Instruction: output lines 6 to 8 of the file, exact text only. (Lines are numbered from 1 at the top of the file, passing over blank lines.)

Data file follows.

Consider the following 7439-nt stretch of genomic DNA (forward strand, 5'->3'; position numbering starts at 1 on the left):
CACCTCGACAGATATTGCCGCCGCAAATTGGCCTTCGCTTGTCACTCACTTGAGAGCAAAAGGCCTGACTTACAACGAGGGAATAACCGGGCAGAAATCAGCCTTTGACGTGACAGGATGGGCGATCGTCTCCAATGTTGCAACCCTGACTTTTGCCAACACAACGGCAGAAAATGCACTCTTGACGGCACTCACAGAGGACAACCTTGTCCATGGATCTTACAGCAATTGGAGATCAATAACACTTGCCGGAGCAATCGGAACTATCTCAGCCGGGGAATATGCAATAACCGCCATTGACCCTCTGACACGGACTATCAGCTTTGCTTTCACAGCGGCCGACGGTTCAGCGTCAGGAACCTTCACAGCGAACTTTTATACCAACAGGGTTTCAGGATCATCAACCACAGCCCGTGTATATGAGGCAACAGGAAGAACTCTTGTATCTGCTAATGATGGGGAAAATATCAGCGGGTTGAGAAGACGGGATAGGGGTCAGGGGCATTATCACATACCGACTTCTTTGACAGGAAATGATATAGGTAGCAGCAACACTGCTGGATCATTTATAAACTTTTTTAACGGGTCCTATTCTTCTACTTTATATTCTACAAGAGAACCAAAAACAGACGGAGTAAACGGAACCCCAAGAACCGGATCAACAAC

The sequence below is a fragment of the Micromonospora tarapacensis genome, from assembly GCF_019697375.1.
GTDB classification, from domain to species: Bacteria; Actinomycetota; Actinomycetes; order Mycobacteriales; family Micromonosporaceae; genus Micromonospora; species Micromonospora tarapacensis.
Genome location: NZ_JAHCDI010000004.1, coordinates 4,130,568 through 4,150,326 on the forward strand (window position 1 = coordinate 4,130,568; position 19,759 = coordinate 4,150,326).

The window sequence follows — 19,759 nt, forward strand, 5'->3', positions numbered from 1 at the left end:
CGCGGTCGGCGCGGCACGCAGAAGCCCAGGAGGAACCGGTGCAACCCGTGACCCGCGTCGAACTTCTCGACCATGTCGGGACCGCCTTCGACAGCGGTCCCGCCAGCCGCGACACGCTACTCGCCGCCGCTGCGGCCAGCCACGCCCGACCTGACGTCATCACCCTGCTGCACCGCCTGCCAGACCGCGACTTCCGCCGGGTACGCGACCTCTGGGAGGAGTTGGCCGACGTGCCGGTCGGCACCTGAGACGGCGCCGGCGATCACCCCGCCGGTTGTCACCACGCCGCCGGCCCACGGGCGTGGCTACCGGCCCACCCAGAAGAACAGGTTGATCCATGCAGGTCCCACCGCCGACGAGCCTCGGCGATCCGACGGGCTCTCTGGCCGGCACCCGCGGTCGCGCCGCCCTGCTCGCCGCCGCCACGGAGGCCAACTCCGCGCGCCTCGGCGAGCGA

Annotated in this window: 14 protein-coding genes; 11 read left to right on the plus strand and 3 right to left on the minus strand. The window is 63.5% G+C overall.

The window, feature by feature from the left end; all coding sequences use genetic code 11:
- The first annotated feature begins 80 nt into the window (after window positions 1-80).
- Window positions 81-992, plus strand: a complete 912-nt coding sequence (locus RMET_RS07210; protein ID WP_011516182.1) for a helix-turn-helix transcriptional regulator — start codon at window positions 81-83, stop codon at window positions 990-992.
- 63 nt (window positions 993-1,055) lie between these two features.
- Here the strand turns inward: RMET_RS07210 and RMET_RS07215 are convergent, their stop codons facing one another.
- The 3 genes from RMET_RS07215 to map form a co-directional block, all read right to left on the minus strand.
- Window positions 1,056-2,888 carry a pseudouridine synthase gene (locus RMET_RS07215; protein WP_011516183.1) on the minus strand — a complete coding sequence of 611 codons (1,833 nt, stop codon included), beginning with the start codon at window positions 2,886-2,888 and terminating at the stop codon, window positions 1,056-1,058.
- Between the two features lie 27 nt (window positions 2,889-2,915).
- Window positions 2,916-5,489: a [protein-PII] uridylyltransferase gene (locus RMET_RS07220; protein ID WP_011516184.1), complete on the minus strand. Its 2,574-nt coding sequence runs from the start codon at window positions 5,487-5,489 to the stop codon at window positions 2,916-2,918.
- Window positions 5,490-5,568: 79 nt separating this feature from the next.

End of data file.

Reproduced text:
The window sequence follows — 19,759 nt, forward strand, 5'->3', positions numbered from 1 at the left end:
CGCGGTCGGCGCGGCACGCAGAAGCCCAGGAGGAACCGGTGCAACCCGTGACCCGCGTCGAACTTCTCGACCATGTCGGGACCGCCTTCGACAGCGGTCCCGCCAGCCGCGACACGCTACTCGCCGCCGCTGCGGCCAGCCACGCCCGACCTGACGTCATCACCCTGCTGCACCGCCTGCCAGACCGCGACTTCCGCCGGGTACGCGACCTCTGGGAGGAGTTGGCCGACGTGCCGGTCGGCACCTGAGACGGCGCCGGCGATCACCCCGCCGGTTGTCACCACGCCGCCGGCCCACGGGCGTGGCTACCGGCCCACCCAGAAGAACAGGTTGATCCATGCAGGTCCCACCGCCGACGAGCCTCGGCGATCCGACGGGCTCTCTGGCCGGCACCCGCGGTCGCGCCGCCCTGCTCGCCGCCGCCACGGAGGCCAACTCCGCGCGCCTCGGCGAGCGA

Annotated in this window: 14 protein-coding genes; 11 read left to right on the plus strand and 3 right to left on the minus strand. The window is 63.5% G+C overall.